Improved patient outcomes are dependent on safe nurse staffing levels as well as not substituting registered nurses with lower qualified categories of nurses and support staff. This was stressed in the International Council of Nurses’ position statement on Evidence-based safe nurse staffing which was released on August 6. “Evidence shows nurses save lives, reduce costs and improve patient outcomes.”
The position statement is based on evidence provided by research into nurse staffing from across the world. Safe nurse staffing is critical for patient safety as well as for quality care in all the settings where nurses work. Besides enough staff, the right mix of education, skill, and experience are also necessary to meet patient needs.
“There is clear evidence of the importance of safe nurse staffing in relation to patient safety in all healthcare sectors. Inadequate or insufficient nurse staffing levels increase the risk of care being compromised, adverse events for patients, inferior clinical outcomes, in-patient deaths in hospitals and poorer patient experience of care,” said Howard Catton, Director of Nursing and Health Policy at ICN. “ICN recognizes that safe staffing is a key priority and major issue of concern for many of our members and the nurses they represent.”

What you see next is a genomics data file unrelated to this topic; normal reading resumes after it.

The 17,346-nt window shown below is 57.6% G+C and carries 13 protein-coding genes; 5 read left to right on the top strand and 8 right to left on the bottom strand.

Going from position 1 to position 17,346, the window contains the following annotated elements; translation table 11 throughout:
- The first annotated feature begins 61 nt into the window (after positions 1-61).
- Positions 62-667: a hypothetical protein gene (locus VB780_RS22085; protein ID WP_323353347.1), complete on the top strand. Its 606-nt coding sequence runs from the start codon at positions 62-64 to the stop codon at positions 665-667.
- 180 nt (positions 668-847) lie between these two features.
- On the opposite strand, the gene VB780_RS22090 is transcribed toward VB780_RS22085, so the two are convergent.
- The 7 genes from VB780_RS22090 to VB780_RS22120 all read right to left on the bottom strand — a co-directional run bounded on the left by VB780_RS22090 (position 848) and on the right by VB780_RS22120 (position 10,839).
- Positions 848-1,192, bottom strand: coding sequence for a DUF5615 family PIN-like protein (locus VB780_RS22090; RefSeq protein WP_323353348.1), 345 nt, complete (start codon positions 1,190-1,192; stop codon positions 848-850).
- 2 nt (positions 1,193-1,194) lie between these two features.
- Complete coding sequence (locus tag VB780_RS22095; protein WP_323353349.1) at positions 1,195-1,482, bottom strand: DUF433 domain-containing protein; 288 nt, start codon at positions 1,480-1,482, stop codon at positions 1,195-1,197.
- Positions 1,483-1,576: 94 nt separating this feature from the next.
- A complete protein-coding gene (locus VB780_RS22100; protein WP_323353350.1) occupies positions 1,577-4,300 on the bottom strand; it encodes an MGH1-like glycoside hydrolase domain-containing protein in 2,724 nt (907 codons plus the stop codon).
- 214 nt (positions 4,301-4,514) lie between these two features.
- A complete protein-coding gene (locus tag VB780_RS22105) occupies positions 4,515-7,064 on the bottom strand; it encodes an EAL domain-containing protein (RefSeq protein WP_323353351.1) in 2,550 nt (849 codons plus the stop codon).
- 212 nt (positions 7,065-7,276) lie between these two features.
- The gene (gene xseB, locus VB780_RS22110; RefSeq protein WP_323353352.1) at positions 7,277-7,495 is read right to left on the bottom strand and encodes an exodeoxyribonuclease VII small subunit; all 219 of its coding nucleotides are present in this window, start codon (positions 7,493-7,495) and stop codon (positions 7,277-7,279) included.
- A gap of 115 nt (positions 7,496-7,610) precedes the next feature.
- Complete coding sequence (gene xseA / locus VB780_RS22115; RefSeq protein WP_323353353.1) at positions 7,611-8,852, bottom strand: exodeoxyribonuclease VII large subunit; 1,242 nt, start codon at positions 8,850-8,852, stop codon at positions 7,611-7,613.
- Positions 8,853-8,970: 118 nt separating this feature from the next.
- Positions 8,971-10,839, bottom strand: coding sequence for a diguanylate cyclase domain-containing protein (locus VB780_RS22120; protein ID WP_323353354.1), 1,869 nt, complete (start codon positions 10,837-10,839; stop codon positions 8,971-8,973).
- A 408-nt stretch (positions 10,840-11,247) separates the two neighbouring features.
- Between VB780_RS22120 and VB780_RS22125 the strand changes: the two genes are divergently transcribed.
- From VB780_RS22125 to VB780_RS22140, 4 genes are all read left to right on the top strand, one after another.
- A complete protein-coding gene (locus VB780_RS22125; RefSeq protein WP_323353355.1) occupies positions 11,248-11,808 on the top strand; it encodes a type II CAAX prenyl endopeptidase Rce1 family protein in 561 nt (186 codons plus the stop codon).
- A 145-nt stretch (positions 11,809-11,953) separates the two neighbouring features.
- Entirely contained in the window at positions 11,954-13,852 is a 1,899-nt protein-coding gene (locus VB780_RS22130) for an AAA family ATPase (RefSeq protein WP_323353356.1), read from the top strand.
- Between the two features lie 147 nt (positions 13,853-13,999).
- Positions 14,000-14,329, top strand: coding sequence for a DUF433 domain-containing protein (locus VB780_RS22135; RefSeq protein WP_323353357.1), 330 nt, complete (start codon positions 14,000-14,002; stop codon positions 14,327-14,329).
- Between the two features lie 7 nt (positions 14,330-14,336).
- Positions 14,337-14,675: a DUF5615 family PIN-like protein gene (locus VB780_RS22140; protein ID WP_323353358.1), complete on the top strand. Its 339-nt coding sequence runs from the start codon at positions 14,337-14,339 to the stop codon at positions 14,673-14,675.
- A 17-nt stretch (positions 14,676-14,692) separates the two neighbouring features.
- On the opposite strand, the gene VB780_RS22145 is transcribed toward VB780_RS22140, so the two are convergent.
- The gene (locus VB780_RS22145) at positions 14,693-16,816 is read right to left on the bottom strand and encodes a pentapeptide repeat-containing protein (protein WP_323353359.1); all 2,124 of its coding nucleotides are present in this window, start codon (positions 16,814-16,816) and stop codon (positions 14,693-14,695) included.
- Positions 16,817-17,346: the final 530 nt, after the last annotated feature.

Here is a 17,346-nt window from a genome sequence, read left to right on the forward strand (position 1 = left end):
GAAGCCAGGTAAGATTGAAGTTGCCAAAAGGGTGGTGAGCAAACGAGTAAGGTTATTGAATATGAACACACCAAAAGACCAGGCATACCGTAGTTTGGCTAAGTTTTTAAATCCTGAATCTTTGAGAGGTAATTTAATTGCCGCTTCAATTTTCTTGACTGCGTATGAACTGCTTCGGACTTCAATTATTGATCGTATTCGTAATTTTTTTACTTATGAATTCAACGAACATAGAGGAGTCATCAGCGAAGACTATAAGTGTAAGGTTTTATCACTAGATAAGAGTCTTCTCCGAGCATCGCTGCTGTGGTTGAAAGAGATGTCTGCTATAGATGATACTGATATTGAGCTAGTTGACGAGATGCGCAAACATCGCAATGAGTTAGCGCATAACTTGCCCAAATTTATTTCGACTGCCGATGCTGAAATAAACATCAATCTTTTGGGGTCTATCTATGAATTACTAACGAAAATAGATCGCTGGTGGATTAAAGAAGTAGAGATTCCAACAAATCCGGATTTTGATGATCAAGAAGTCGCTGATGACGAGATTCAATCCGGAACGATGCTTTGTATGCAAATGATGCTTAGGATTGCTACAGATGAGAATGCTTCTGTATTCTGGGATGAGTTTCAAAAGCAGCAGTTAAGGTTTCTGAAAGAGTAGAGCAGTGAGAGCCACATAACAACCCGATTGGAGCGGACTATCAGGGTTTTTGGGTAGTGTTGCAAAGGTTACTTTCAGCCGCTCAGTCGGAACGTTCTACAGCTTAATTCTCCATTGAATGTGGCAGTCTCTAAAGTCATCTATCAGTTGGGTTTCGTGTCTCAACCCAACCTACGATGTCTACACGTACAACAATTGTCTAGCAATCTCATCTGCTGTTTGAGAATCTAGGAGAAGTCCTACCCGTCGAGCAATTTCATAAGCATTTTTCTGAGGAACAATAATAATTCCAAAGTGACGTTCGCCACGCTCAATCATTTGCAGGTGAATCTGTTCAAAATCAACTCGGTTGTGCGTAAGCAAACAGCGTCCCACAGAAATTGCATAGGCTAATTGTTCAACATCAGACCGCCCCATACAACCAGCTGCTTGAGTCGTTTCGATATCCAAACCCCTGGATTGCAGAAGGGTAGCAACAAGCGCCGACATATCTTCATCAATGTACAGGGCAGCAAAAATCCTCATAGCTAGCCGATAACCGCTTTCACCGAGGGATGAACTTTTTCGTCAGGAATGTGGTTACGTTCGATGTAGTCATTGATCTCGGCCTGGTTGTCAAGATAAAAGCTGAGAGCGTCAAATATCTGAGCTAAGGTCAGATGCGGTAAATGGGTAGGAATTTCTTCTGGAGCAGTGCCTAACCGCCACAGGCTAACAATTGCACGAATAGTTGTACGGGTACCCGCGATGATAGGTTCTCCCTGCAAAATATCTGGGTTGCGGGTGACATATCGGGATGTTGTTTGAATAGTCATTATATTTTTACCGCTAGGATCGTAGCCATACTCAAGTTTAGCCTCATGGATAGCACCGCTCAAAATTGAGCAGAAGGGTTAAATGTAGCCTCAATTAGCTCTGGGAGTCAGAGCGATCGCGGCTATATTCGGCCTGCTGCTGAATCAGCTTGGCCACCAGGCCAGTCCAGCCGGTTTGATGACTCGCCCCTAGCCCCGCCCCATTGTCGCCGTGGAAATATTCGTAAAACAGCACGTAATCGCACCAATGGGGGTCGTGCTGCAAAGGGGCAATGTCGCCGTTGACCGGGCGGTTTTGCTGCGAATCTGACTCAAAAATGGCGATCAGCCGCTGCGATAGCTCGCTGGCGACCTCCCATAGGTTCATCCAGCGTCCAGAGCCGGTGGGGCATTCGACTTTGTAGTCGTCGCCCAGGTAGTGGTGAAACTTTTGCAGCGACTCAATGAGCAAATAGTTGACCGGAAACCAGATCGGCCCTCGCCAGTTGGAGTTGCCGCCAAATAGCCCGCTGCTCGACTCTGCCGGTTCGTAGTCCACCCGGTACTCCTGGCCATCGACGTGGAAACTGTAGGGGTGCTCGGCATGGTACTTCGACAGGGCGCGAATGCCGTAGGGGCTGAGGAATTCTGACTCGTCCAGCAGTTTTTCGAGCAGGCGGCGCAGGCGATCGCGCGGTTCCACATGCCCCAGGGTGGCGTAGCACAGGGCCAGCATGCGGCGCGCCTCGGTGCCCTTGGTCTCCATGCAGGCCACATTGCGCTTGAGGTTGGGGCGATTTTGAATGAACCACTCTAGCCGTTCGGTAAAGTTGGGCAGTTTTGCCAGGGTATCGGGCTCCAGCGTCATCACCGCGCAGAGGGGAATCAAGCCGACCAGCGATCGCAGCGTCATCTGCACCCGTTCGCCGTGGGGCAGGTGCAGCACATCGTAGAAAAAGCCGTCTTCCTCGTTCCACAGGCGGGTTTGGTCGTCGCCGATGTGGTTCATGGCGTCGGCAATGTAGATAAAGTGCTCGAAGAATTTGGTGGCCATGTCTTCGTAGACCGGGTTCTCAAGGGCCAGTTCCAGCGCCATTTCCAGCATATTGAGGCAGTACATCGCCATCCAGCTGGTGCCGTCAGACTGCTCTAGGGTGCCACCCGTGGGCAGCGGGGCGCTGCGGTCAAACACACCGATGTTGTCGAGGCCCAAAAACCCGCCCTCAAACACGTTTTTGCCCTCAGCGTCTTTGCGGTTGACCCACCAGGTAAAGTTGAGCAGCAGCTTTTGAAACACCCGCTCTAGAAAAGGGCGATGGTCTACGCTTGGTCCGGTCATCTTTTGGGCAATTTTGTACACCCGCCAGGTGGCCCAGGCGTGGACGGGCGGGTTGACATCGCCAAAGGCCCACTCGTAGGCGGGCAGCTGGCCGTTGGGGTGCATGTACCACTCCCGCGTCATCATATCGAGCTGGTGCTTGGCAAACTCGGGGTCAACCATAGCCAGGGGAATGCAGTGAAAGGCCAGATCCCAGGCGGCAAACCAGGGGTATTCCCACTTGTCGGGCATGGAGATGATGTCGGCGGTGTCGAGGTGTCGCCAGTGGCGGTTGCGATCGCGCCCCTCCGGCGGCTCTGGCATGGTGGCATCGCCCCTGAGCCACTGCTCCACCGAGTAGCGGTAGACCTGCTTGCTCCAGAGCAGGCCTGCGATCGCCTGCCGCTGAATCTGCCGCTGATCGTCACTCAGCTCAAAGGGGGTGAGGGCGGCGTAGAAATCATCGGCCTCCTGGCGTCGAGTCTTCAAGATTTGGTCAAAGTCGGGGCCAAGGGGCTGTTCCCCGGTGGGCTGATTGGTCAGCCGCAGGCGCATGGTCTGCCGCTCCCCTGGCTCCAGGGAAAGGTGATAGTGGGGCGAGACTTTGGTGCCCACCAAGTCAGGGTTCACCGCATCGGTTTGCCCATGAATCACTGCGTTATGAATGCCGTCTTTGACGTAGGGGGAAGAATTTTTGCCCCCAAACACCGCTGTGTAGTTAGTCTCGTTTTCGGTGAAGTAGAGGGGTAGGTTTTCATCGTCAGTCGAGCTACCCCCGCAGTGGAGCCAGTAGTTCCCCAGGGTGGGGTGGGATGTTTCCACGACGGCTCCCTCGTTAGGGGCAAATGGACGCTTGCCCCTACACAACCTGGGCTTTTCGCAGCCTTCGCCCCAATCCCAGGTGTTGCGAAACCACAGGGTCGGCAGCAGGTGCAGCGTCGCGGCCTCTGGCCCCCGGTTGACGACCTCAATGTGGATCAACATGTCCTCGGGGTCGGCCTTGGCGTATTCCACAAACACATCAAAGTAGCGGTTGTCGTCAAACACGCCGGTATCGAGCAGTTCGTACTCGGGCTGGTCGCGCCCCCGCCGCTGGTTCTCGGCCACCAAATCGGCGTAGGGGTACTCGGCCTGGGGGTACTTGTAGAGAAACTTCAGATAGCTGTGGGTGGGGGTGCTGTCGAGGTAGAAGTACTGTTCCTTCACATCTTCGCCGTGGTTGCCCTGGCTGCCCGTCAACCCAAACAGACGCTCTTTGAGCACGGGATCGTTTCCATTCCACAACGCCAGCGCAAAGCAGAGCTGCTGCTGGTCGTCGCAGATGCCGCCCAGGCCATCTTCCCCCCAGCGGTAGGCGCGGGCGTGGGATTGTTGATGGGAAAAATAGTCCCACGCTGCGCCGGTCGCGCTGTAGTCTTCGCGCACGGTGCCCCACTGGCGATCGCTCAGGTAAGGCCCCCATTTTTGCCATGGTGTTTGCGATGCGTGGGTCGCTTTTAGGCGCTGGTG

Evidence has shown that, besides improved patient outcomes, safe nurse staffing also leads to better nurse outcomes
Evidence has shown that, besides improved patient outcomes, safe nurse staffing also leads to better nurse outcomes – including reduced workloads and enhanced job satisfaction and staff retention. The stress associated with excessive workloads has a significant impact on costs when it leads to burnout, decreased job satisfaction and increased staff turnover.
In some countries, registered nurses are being replaced by lower qualified nurses and healthcare support workers to address the shortage of nurses as well as to reduce costs. The position paper strongly cautions against this practice. Evidence has clearly shown patient outcomes are better and mortality rates lower in hospitals that have higher proportions of baccalaureate prepared RN’s.
In contrast, replacing RN’s with other categories of health care workers is associated with poorer patient outcomes, higher hospital mortality rates as well as more adverse events such as medication errors and falls – therefore not being cost-effective in the long run.
The position paper recommends that safe staffing should be based on evidence-based planning regarding patient needs in real time. This requires quality tools to measure patient and staffing data as well as allowing for professional judgment by both the direct care providers and nursing management to determine the safe number and ratio of staff to patients. Nursing management should be in control of nurse staffing levels and be able to make adjustments as needed to ensure the patient safety.
The ICN also called on individual nurses to report unsafe nurse staffing. They should also participate in developing evidence-based tools, systems, policies and processes for safe staffing.